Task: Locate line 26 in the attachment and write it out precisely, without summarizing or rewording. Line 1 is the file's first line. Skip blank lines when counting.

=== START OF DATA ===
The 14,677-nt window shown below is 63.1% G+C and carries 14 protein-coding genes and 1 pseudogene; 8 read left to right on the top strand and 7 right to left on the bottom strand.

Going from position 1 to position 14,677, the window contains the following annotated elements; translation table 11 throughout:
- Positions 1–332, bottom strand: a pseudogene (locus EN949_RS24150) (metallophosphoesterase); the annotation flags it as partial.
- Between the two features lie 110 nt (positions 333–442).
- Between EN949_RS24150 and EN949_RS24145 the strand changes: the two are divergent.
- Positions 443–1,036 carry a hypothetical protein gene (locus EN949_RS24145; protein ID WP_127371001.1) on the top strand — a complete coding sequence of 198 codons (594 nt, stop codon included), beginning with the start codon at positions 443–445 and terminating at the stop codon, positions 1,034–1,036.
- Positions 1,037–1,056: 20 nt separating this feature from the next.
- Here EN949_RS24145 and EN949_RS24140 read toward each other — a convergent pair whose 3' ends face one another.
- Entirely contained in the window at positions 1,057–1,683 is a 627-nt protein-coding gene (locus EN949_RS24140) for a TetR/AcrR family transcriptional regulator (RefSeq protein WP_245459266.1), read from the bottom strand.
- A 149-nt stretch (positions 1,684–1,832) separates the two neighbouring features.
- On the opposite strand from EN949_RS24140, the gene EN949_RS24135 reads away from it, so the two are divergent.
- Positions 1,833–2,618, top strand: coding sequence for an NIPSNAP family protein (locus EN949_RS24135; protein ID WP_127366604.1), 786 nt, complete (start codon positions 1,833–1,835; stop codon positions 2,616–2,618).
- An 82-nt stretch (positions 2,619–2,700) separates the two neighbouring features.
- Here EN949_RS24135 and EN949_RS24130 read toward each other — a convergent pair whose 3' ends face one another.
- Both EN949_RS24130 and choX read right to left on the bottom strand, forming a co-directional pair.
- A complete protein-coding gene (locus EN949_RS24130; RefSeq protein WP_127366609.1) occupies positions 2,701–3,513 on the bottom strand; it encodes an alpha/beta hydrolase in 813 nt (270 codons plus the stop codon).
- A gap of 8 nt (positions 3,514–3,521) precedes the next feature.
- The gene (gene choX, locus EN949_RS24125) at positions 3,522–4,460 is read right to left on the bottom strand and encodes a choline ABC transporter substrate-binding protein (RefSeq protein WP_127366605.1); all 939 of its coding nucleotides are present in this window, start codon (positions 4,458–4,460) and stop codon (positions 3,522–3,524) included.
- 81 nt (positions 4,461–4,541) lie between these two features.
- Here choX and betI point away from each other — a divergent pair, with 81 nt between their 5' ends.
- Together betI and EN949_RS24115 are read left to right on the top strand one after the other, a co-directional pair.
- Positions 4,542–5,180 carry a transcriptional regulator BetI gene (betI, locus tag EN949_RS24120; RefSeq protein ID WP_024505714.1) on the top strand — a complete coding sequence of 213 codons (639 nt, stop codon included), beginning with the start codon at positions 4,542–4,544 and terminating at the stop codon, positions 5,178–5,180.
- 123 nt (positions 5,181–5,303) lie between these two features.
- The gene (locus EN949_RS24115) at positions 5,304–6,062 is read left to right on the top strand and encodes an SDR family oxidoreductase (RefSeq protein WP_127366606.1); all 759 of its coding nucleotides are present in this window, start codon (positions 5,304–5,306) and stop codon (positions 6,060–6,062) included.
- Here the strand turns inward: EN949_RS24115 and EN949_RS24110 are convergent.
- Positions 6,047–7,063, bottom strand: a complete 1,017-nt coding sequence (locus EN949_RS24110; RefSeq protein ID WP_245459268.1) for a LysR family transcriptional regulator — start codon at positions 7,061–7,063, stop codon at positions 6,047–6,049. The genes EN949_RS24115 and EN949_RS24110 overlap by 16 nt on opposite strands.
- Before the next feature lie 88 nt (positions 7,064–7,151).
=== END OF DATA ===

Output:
- Positions 6,047–7,063, bottom strand: a complete 1,017-nt coding sequence (locus EN949_RS24110; RefSeq protein ID WP_245459268.1) for a LysR family transcriptional regulator — start codon at positions 7,061–7,063, stop codon at positions 6,047–6,049. The genes EN949_RS24115 and EN949_RS24110 overlap by 16 nt on opposite strands.